Turner’s House Trust receives lifeline grant from Government’s £1.57bn Culture Recovery Fund



Turner’s House Trust is one of 445 heritage organisations across the country set to receive a lifesaving financial boost from the government thanks to the £1.57 billion Culture Recovery Fund to help them through the coronavirus pandemic.

Turner’s House in Twickenham, was designed and lived in by the great landscape artist J.M.W Turner and has recently been restored and opened to the public. The house’s trust has been awarded up to £58,800 to support it remaining open during the pandemic.

This vital funding is from the Culture Recovery Fund for Heritage and the Heritage Stimulus Fund – funded by Government and administered at arm’s length by Historic England and the National Lottery Heritage Fund. Both funds are part of the Government’s £1.57 billion Culture Recovery Fund which is designed to secure the future of Britain’s museums, galleries, theatres, independent cinemas, heritage sites and music venues with emergency grants and loans.

433 organisations will receive a share of £67 million from the Culture Recovery Fund for Heritage to help with the costs of operating and reopening sites that are a source of pride for communities across the country.

Oliver Dowden, Culture Secretary, said:

“As a nation it is essential that we preserve our heritage and celebrate and learn from our past. This massive support package will protect our shared heritage for future generations, save jobs and help us prepare for a cultural bounceback post covid.”

Michael Deriaz, Vice Chair, Turner’s House Trust, said:

 “Like so many in the sector, Turner’s House Trust had to close for four months of lockdown and has only been able to reopen with limited visitor capacity. Nevertheless, our staff and volunteers have worked tirelessly to ensure visitors receive a warm welcome at this unique heritage site in a COVID-19 compliant environment.  Visitors have appreciated this particularly intimate experience of both the house and the much-publicised Turner and the Thames exhibition which has been extended until October 31st, 2020. The Trust is hugely grateful for the Culture Recovery Fund for Heritage which will provide vital support to Turner’s House in this difficult period including supporting our plans for our 2021 exhibition.”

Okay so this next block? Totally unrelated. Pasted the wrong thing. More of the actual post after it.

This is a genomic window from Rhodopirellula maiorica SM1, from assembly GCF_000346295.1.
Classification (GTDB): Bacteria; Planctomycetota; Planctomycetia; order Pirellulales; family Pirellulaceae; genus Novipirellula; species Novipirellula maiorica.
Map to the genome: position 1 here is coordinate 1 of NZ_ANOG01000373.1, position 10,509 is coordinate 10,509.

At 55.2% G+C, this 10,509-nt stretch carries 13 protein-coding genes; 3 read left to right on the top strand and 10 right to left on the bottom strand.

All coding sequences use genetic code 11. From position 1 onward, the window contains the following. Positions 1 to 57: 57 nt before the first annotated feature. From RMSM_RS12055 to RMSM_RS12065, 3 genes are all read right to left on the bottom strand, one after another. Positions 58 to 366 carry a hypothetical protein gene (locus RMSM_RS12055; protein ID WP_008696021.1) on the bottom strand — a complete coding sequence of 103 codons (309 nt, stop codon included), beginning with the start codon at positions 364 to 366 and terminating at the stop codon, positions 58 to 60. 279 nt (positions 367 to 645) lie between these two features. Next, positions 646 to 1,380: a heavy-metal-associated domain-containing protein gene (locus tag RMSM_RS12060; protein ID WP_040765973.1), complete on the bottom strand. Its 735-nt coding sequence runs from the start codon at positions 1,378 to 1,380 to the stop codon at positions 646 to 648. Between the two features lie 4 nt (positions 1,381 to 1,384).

Ros Kerslake, Chief Executive of the National Lottery Heritage Fund, said:

 “It is absolutely right that investing in heritage should be a priority during this crisis and this support by Government is crucial.  Heritage creates jobs and economic prosperity, is a major driver for tourism and makes our towns, cities, and rural areas better places to live.  All of this is so important for our wellbeing and will be particularly vital when we start to emerge from this incredibly difficult time. Our heritage is still facing a perilous future – we are not out of the woods yet.  But this hugely welcome funding from Government, and the money we continue to invest from the National Lottery, has undoubtedly stopped heritage and the organisations that care for it being permanently lost.”

turnershouse.org. Social Media Twitter: @TurnersHouse  Facebook Instagram.



Contact for more information: Lucinda MacPherson, Heritage Communications Consultant Lucinda.macpherson@gmail.com Tel: 0790 580 9488.

Notes for Editors


Turner and the Thames exhibition has been extended until October 31st. It features rare oil sketches at Turner’s House, Sandycombe Lodge, 40 Sandycoombe Road, St Margarets, Twickenham TW1 2LR. Due to the current Covid-19 situation, advance booking is essential. Visitors will receive a short introduction to the house in the garden and then enjoy a self-guided visit from Wednesday-Saturday: 12pm-1pm-2pm-3pm (last entrance).

Please note that copyright for the four Turner paintings shared here belongs to Tate and must be credited as such and only be used in connection with the Turner’s House exhibition. These images cannot be used for commercial gain eg any printed material that has a charge at point of supply (i.e. books, guides etc.); any off-site marketing where advertising space has had to be paid for and merchandise.

The Ferryman Project

The Ferryman Project: Sharing Works of Art is part of the part of The Ferryman Partnership Programme inspired by the recent acquisition of William Stott of Oldham’s Le Passeur (The Ferryman) 1881 for Tate’s National Collection of British Art. It is supported by National Lottery players through The National Lottery Heritage Fund, the John Ellerman Foundation and Art Fund.

heritagefund.org.uk; tate.org.uk; artfund.org; ellerman.org.uk.

Turner’s House Trust is also grateful to two local sponsors. Founded in the arts, Gentle Mathias Solicitors are proud to sponsor the Turner and the Thames exhibition. Gentle Mathias is a niche law practice, with offices in Central London and partners resident in Richmond, providing a range of specialist services tailored to meet the needs of their clients gentlemathias.com/.

Cantell & Co, a bespoke Sales & Lettings agency, based in Richmond, have also supported the exhibition. Their passion for people and property is reflected in their results – Rated No1 Estate Agent branch in Great Britain 2019 Sales & Lettings – Best Estate Agent Guide, Supported by Rightmove cantellandco.com/.


October 11, 2020